“A PPO will [tell] the employer, ‘We got this $100 bill for aspirin, and we’ve beaten this hospital to a pulp, achieving a 95% discount,’” Smith explains. “Then, you only have to pay them $5 because of our power in the marketplace.”

But Smith notes the hospital did not pay anywhere near $100 for the aspirin. He says the hospital is happy to accept the $5 payment and still claim they lost $95 on the transaction. As a nonprofit, the hospital can claim it was care for which they were not compensated, Smith explains. Further, Smith argues the PPO is happy to obtain the $95 discount because it results in a bigger commission. Meanwhile, employers and patients pay more in healthcare costs because a penny aspirin cost them $5.

“The healthcare market does not work,” Smith says. “When the market works, there are mutually beneficial exchanges between buyer and seller.” Smith says the healthcare industry does not operate like a free market, where prices are higher when demand, service, and quality dictate a higher price, and where prices are lower when competition forces organizations to lower prices to fair and transparent levels. But Smith notes price transparency among ASCs is changing this dynamic.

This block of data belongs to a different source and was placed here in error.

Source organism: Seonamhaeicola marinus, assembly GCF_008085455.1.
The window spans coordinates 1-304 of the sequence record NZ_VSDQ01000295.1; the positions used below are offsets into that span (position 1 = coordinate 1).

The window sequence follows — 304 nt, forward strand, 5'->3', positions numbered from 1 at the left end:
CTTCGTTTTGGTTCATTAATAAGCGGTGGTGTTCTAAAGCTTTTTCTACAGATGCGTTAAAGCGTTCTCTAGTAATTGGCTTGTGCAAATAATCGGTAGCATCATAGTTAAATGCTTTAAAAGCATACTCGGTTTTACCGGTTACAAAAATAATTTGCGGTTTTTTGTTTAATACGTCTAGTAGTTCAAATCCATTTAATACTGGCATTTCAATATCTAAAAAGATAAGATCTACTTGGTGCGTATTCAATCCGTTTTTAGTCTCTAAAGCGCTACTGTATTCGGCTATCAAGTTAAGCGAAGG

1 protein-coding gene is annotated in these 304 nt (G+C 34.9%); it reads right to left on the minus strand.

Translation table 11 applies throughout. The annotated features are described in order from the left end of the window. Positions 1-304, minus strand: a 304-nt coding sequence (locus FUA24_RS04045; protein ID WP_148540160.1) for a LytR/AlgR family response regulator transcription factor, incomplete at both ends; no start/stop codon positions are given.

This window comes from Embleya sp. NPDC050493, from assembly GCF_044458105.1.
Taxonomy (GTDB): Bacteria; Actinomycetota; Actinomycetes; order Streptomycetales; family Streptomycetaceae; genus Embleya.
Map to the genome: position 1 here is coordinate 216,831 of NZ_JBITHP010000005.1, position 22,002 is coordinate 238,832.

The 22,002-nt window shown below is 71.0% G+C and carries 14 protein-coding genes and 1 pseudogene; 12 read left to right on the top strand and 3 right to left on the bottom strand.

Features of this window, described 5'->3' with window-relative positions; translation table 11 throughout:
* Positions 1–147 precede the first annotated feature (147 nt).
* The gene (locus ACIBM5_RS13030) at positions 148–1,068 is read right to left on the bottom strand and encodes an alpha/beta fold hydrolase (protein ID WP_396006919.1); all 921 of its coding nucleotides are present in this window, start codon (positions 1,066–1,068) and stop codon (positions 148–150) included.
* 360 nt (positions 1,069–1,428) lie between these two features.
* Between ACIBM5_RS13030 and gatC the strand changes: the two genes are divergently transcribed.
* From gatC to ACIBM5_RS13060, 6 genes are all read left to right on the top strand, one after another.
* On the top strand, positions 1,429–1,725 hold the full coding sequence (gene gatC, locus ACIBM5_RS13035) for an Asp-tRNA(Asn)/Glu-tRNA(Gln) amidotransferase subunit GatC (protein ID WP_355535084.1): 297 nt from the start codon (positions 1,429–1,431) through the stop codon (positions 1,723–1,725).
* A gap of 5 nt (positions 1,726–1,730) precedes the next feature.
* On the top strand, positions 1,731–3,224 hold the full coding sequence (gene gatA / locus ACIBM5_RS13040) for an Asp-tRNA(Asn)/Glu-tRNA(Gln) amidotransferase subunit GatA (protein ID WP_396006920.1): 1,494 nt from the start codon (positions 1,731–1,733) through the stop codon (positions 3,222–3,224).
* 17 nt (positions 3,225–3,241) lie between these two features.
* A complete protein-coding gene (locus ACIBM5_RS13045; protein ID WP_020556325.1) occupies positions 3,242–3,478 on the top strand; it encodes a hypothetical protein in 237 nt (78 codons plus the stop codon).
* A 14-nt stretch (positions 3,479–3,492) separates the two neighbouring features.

“I get emails regularly from facilities and surgeons who will say, ‘I’ve had our third patient walk out of our facility and fly to Oklahoma City to have their surgery, and this is getting out of control,’” Smith says. “My response is always the same: ‘I will help you copy us.’”

Be transparent with quality and outcomes. ASCs that offer price transparency also must demonstrate transparency on quality to show that the lower price does not mean poor outcomes or service, Smith notes. For that reason, Surgery Center of Oklahoma publishes annual infection rates online. (Editor’s Note: The Surgery Center of Oklahoma lists its infection rate data for 2006-2017 online at: https://bit.ly/2IqcYkI.)

Learn from pioneers in price transparency. Smith and Jay Kempton founded the Free Market Medical Association in 2014 to help other organizations move toward price transparency. The organization has 480 members who are attracted to the idea of free market healthcare and price transparency, Smith says. The legacy of providers increasing prices and providing big discounts to PPOs, which in turn charge patients and employers for those discounts, will one day disappear, Smith predicts.

“Their days are numbered,” he says. “I’m seeing more and more organizations abandon the network and use reference-based pricing.”

These ideas will continue to attract providers and consumers of healthcare, he predicts.

“We’re not at a tipping point, but I would argue and make a compelling case that we’re much closer to a tipping point than anybody would like to admit.”